Special Issue: Machine Learning, Mathematical and Statistical Modeling for Systems Biology
Prof. Wandi Ding
Department of Mathematical Sciences, Computational and Data Science Program, Middle Tennessee State University, Murfreesboro, TN 37132, USA
Prof. Joshua L. Phillips
Department of Computer Science, Computational and Data Science Program, Middle Tennessee State University, Murfreesboro, TN 37132, USA
Prof. Zhuolin Qu
Department of Mathematics, University of Texas, San Antonio, TX, 78249, USA
Prof. Russell Zaretzki
Business Analytics and Statistics, University of Tennessee, Knoxville, TN 37996, USA
This special issue focuses on recent advances using machine learning, deep learning, statistical modeling, mathematical modeling (agent/individual-based modeling, ordinary and partial differential equations and difference equations), and hybrid systems in the design, modeling, validation, and control for infectious diseases. The topic includes both human diseases such as malaria, Zika, dengue, West Nile Virus, TB, HIV, etc., and various zoonotic diseases. We expect it to provide a deeper insight into data curation and assembly, the development of new theories that connect the subdisciplines, new predictive and interpretable machine/deep learning models that are better suited to biological applications than existing techniques. It will require strong collaborations between computational biologists and applied mathematicians. This special issue will provide a vision using the above techniques for infectious diseases modeling and control, and it will highlight some challenges as well.
Machine learning techniques specifically adapted for biological applications will help to enable the reintegration of biology, modeling, and computation. It will allow us not only to collect, connect, and analyze data at unparalleled scales, but also to build predictive models that span diverse topics. Especially the use of deep learning, e.g., convolutional neural networks, recurrent neural networks, graph neural networks, generative adversarial networks, autoencoder models, and reinforcement learning, which have recently obtained unprecedented achievements in computer vision, classification, and prediction.
Learning hidden patterns and extracting information from large-scale data arising from many applications is the aim of the modern field of data science. We invite manuscripts from pattern recognition and predictive analytics based on large-scale data. A common thread in the research is to resort to mathematical methods, probability theory, entropy (information theory), and algorithms, or develop new algorithms and theories to solve various problems. Neural networks have produced amazingly good results, but the mathematical theory is lacking. We would like to see contributions in this field too.
Differential equation-based models using ordinary and partial differential equations are classical modeling methods for studying biological systems when the environment/conditions are homogeneous. With the rich analytical theory, such as dynamical systems, they can be used to gain qualitative insights into the system. Investigations of heterogeneous models arising in epidemiology are welcome to submit.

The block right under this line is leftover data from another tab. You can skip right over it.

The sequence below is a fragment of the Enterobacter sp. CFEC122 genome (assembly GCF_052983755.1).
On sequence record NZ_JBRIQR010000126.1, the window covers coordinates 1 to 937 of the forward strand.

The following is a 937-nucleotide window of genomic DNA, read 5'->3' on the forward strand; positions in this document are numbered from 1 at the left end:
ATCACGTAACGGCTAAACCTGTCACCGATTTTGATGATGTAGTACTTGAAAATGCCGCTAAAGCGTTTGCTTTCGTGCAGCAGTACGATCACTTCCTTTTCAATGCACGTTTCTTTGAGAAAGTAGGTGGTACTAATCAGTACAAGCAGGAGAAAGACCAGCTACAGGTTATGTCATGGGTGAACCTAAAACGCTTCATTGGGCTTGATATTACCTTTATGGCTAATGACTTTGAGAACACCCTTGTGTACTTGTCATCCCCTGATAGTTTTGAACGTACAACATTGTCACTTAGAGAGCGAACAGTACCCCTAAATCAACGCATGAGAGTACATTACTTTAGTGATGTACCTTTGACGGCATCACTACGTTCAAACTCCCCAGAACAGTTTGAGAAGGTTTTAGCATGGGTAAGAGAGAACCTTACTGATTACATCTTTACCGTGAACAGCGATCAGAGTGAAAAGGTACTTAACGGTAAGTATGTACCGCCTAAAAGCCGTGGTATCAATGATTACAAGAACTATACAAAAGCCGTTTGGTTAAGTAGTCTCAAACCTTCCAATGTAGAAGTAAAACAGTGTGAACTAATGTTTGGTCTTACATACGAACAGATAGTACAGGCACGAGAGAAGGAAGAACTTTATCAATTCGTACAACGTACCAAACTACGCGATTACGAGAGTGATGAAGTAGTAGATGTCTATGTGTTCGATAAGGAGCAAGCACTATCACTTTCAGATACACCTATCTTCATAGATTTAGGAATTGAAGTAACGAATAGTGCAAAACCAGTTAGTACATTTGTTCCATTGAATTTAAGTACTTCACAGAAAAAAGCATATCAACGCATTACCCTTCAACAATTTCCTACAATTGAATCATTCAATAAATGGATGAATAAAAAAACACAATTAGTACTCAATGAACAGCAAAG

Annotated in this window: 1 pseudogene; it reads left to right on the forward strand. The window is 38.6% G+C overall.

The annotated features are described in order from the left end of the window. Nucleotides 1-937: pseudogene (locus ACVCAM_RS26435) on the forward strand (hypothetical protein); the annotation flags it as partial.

Agent-based modeling is a powerful computational tool that allows great complexity in the description of the system across spatial and temporal scales. It has rising applications in interdisciplinary fields, such as epidemiology, ecology, biology, and psychology. The models simulate the stochastic actions and interactions between individuals to recreate the macroscopic phenomena and quantitatively predict the collective behavior of complex systems.
For over 100 years, statistical methods have been a fundamental tool in the mathematical modeling of biological systems. Statistical principles and tools remain a very core component of epidemiology and the scientific modeling of disease. In this special issue, we look forward to exploring cutting-edge methodologies that will advance our knowledge of the spatial, temporal, and graphical processes that govern the spread of disease in various populations. Furthermore, we also look forward to contributions that highlight causal techniques that help us to understand risk factors of disease in observational data along with experimental and quasi-experimental methods that serve as the foundation for the dynamics explored in more complex and prescriptive mathematical models.
Our special issue will use machine learning, deep learning, mathematical and statistical modeling techniques to tackle problems with temporal and spatial components, age and stage structures, different transmission mechanisms within and between humans and vectors, climate change, environmental factors, antibiotic resistance, the complex ecological and evolutionary dynamics pertaining to the adaptive biological systems. Different control measures will be explored via systematic control and optimal control theory to develop effective strategies for disease prevention and control.
Key words: machine learning; deep learning; agent/individual-based modeling; ordinary and partial differential equations; statistical modeling; computational biology; systems biology
Instructions for authors
Please submit your manuscript to online submission system